If you read the statistics, you’d know that HOMEOWNERS get the vast bulk of the profit in the current low-density system.

  135. Paris has block after block of similar-looking 6-story buildings. Makes for a nice environment if done right.

  136. “Yes, lets not build this in our neighborhood — let some other neighborhood — perhaps a poorer neighborhood — do it.” Baloney. Classist and possibly racist. Berkeley needs this as much as the youth need it. Our city will be a better place if we learn to embrace our neighbors instead of shunning them. All the comments against this that I’ve seen here have a “let’s distance ourselves from these people,” attitude. An attitude that has it’s roots in selfishness and greed. (We’re afraid we won’t sell our homes for a million dollars if they move here, etc.) Greed is the root of most of our problems in the world. Greed is destroying our world. And this kind of ugly “us” rather than “them” attitude will destroy Berkeley.

  137. I’m very sorry this project got waylaid. It seems such a good plan, well thought out, and of great benefit to our community. I hope another lot can be found soon. And I, for one, hope it is near my home so that I can possibly volunteer to work with these young people.

  138. We need more models that can serve as replicable examples. Maybe in Berkeley the site we will identify for this Village won’t be perfect, but it can house folks in a configuration with lessons that illustrate what can be done a bit differently the next time. Its SOMETHING. It gets us started. We need solutions to the crisis we are in.

  139. so you propose a thousand tiny homes??? complete with landscaped grass, garden features….

  140. We have literally thousands of people sleeping on our sidewalks here in the East Bay. They don’t seem to be moving to the Sierras!

  141. so, you’re now advocating your version of a tiny village as a permanent alternative to a six story building?
    wrong place, wrong time

  142. Romantic, unrealistic –except, perhaps, in the deepest parts of the Sierras. Clearly no need to be near a city as they’re not working…..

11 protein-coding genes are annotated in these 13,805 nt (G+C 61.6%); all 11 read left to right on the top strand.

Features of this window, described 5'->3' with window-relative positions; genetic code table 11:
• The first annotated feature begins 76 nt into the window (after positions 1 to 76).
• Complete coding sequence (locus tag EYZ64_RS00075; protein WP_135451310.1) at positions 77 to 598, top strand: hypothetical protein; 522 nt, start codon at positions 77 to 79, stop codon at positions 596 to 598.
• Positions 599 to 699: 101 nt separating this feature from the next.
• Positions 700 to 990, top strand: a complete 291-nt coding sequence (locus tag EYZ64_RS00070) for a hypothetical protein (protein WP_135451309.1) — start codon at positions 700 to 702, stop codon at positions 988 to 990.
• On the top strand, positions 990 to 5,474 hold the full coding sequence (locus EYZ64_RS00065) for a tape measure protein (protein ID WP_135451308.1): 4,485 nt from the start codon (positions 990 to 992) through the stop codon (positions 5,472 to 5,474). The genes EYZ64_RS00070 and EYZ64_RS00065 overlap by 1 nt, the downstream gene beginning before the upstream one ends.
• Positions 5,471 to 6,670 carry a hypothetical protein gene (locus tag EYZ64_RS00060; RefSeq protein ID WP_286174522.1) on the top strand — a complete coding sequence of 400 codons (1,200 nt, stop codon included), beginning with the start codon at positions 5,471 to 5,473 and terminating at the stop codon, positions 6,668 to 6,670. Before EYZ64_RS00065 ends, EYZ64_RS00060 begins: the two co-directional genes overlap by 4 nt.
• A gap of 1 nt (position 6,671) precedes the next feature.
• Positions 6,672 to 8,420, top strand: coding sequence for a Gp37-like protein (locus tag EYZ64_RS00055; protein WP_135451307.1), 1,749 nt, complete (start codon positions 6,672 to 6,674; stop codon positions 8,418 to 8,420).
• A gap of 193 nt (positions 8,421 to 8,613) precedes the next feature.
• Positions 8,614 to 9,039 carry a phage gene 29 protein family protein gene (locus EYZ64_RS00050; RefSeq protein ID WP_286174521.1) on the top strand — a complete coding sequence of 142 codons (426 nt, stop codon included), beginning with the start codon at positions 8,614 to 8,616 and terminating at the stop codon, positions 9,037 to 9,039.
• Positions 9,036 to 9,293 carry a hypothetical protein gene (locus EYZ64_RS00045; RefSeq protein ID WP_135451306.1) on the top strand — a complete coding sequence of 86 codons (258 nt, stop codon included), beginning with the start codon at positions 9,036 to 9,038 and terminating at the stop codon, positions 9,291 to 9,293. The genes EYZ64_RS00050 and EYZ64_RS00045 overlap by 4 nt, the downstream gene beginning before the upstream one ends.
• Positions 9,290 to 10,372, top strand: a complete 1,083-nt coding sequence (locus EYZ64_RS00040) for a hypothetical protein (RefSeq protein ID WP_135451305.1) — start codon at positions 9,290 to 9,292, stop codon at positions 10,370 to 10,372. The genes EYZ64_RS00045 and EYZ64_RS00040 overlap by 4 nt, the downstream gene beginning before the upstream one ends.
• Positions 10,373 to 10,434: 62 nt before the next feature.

143. Don’t believe it. Are they “Berkeley young people” because they grew up and went to school here or did they travel here and hang out in the streets, thus becoming Berkeley people.

  144. We were never presented a list of questions like that and this is the first i have heard of one. We have been and are still happy to answer every question posed to us regarding this proposed project. We passed out detailed info about the project on May 5th at our first 3 hour long Community Meeting.

  145. I’m moving into that area this month. I’m disappointed that my neighbors disapproved the project. Had I already been moved in, I would have supported this project. I fail to understand why they don’t like it. I’ve spent a decade living in an area of Berkeley where it wasn’t uncommon to see homeless around. As far as I’m concerned, having this small village is a great idea.

  146. As variables needing to be worked out in order to see whether and how the project could be viable. We still fully intended to do a complete outreach effort involving the neighbors & local businesses. We had been told by City staff that the project was “by-right” for six months as emergency shelter but we very much hoped to work with the neighbors so that they truly loved what we were doing and felt supportive of the Tiny House Village.

  147. There’s also the alternative: use more communal housing instead of isolating isolated “youth” in pretty little non-permitted sheds -not that I think 23, 25 year olds should be able to come to that party at all.

  148. “our community’s youth” -not.
    “the City Council “did absolutely NOTHING to support this extremely badly needed privately funded effort.” She said there should be strong support for every opportunity to house particularly African American youth in Berkeley, where rent is unaffordable and the black population has plummeted .”
    -guilt trip, much?

  149. Our society does not base its policies on “deserve”. I can’t begin to imagine the level of corruption that would create. Our current ststem looks clean in comparison.

  150. Sounds like the owner weighed the prospect of cashing out versus a lifetime of headache.

  151. Rev Hindman seems to believe she just has to declare something by her fiat and since she believes she is right, the city should just fall in line with her thinking. It so doesn’t work that way, Sally.

    I was at the last council meeting where this project was discussed and I had shown up because of this project. But listening to a description of the plans, I was no longer a supporter.

    I don’t think little houses are a viable housing solution in such a densely inhabited space like Berkeley. They are cute, trendy, even adorable but they are not viable housing solutions. Why doesn’t Ms. Hindman and her nonprofit try to build an apartment building with small studios and job training on site?

  152. Thats assuming an equitable playing field we are a very, very long way from achieving.

  153. Finally, you nailed it. Property owner decided to sell. Property rights.

    Even a blind squirrel finds a nut sometimes.

  154. Let me ask you this, do you want to live in Marin County, which is 2.8% African American? We are at a 7% Afr Amer demographic now in Berkeley & long time residents are being displaced at a rapid pace, replaced by Facebook & Google bus takers. Is that the diverse community you seek? Who deserves to live in Berkeley?